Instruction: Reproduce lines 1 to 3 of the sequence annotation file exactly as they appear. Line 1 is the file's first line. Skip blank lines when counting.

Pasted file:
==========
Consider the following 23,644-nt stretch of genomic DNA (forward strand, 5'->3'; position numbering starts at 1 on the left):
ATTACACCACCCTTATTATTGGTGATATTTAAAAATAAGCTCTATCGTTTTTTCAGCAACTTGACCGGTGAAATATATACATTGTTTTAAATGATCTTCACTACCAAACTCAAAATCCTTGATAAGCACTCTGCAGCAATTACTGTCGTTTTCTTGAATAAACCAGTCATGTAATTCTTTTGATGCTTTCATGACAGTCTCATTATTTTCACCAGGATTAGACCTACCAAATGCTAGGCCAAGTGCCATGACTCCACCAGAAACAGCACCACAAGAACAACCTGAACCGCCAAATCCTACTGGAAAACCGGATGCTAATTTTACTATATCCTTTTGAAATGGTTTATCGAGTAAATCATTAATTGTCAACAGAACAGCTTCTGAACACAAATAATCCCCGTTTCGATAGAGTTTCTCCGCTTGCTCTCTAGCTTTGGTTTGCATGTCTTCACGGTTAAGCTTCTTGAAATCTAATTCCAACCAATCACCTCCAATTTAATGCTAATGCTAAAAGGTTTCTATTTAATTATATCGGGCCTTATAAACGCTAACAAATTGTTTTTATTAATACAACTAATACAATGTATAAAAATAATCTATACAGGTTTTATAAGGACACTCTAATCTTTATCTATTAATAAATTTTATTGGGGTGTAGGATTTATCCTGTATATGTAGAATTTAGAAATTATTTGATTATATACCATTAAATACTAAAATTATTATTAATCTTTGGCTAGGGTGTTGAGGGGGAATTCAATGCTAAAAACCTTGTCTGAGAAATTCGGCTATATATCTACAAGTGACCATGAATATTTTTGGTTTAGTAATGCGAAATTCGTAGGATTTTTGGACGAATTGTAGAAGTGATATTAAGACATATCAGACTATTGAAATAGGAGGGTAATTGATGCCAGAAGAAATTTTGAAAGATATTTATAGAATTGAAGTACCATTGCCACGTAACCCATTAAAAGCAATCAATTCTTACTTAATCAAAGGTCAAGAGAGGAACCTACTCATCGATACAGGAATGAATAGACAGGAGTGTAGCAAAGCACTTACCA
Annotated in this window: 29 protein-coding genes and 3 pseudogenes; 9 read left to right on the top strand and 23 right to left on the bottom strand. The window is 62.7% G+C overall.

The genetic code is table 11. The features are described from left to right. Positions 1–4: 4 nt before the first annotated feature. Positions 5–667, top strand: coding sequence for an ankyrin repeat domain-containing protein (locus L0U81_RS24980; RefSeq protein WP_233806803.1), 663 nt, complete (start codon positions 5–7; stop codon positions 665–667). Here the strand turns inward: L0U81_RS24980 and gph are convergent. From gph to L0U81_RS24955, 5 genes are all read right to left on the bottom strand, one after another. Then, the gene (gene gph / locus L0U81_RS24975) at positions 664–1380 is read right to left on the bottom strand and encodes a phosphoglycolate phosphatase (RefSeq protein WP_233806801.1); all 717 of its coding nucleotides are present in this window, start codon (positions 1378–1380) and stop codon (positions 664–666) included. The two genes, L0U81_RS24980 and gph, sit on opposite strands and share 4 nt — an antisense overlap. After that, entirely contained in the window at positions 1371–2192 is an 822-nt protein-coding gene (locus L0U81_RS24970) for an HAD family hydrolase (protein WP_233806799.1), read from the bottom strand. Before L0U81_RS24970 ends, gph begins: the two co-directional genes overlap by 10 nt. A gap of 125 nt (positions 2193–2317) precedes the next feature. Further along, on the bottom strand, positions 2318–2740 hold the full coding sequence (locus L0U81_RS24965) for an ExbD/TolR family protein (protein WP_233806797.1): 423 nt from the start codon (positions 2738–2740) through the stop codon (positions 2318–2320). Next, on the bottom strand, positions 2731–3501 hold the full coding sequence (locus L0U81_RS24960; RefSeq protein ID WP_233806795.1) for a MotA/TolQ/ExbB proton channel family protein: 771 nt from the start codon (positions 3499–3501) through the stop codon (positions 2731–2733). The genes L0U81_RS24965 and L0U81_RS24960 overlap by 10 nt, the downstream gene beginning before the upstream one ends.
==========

Consider the following 23,644-nt stretch of genomic DNA (forward strand, 5'->3'; position numbering starts at 1 on the left):
ATTACACCACCCTTATTATTGGTGATATTTAAAAATAAGCTCTATCGTTTTTTCAGCAACTTGACCGGTGAAATATATACATTGTTTTAAATGATCTTCACTACCAAACTCAAAATCCTTGATAAGCACTCTGCAGCAATTACTGTCGTTTTCTTGAATAAACCAGTCATGTAATTCTTTTGATGCTTTCATGACAGTCTCATTATTTTCACCAGGATTAGACCTACCAAATGCTAGGCCAAGTGCCATGACTCCACCAGAAACAGCACCACAAGAACAACCTGAACCGCCAAATCCTACTGGAAAACCGGATGCTAATTTTACTATATCCTTTTGAAATGGTTTATCGAGTAAATCATTAATTGTCAACAGAACAGCTTCTGAACACAAATAATCCCCGTTTCGATAGAGTTTCTCCGCTTGCTCTCTAGCTTTGGTTTGCATGTCTTCACGGTTAAGCTTCTTGAAATCTAATTCCAACCAATCACCTCCAATTTAATGCTAATGCTAAAAGGTTTCTATTTAATTATATCGGGCCTTATAAACGCTAACAAATTGTTTTTATTAATACAACTAATACAATGTATAAAAATAATCTATACAGGTTTTATAAGGACACTCTAATCTTTATCTATTAATAAATTTTATTGGGGTGTAGGATTTATCCTGTATATGTAGAATTTAGAAATTATTTGATTATATACCATTAAATACTAAAATTATTATTAATCTTTGGCTAGGGTGTTGAGGGGGAATTCAATGCTAAAAACCTTGTCTGAGAAATTCGGCTATATATCTACAAGTGACCATGAATATTTTTGGTTTAGTAATGCGAAATTCGTAGGATTTTTGGACGAATTGTAGAAGTGATATTAAGACATATCAGACTATTGAAATAGGAGGGTAATTGATGCCAGAAGAAATTTTGAAAGATATTTATAGAATTGAAGTACCATTGCCACGTAACCCATTAAAAGCAATCAATTCTTACTTAATCAAAGGTCAAGAGAGGAACCTACTCATCGATACAGGAATGAATAGACAGGAGTGTAGCAAAGCACTTACCA
Annotated in this window: 29 protein-coding genes and 3 pseudogenes; 9 read left to right on the top strand and 23 right to left on the bottom strand. The window is 62.7% G+C overall.